Racially mixed people
Dec 4, 2013 — NPR staff and critics selected more than 200 standout titles. Now it's up to you: Choose your own adventure! Use our tags to search through books and find the perfect read for yourself or someone else.
May 31, 2013 — Children's librarian Mara Alpert recommends 10 titles that will send youngsters off on brand-new adventures. In these books, kids will learn what baby animals do on their first day of life, what baseball games are like in Japan, and what happens when you read a poem from bottom to top.
Jun 8, 2012 — This week, the Library of Congress announced that Natasha Trethewey, the Pulitzer Prize-winning author of Native Guard, will be the next poet laureate of the United States. Trethewey, a native of Mississippi, is the first Southern poet laureate since 1986.
Jul 17, 2011 — NPR coverage of Arthur And George by Julian Barnes. News, author interviews, critics' picks and more.
Jul 17, 2011 — NPR coverage of In the Fall by Jeffrey Lent. News, author interviews, critics' picks and more.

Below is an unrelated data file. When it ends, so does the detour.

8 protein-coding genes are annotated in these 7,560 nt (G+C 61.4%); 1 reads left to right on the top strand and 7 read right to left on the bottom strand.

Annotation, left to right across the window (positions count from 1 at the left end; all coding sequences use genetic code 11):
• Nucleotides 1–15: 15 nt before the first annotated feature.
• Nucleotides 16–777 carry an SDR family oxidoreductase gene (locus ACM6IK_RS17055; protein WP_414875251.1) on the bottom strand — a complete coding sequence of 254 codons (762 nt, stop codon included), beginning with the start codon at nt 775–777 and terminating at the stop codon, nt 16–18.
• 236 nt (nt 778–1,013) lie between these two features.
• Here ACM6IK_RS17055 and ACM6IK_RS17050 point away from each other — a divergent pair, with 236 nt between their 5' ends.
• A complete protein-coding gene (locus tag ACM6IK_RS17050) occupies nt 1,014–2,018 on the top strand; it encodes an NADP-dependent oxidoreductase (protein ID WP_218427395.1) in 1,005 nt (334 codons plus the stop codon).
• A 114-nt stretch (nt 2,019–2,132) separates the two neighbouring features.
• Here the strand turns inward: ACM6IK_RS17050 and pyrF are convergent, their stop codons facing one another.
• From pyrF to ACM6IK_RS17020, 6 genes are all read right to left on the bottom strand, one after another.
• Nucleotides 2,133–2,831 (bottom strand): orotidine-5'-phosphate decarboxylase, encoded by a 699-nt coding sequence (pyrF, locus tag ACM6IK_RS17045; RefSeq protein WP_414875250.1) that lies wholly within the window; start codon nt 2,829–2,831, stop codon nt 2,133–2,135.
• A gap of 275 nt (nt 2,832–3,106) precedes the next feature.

Jul 15, 2011 — "You're half Chinese and half European, I'm half Indian, a quarter Mexican and a quarter Irish. We're mixed up. We're not really one or the other ethnically. We're like human lattes." So explains Asha, the main character in Sarah Jamila Stevenson's debut novel, The Latte Rebellion.
Jul 15, 2011 — NPR coverage of A Million Nightingales by Susan Straight. News, author interviews, critics' picks and more.
Jun 16, 2011 — For Tell Me More's Summer Blend Book Club, we offer readers a look at Sarah Jamila Stevenson's novel The Latte Rebellion.
Feb 22, 2011 — Scandinavian lit is getting a bad reputation. The days of fairy tales are over and a new wave of crime fiction has painted a grim picture of the Nordic countries. Author Heidi Durrow offers three books to take you inside the real Nordic world, where ordinary characters live and love in extraordinary ways.
Mar 7, 2011 — Fran Ross' Oreo is an uproarious look at American identity, through the eyes of a biracial girl. The funny, poignant novel was largely ignored when it was published in 1974 — but writer Mat Johnson says the time for the quirky novel is now.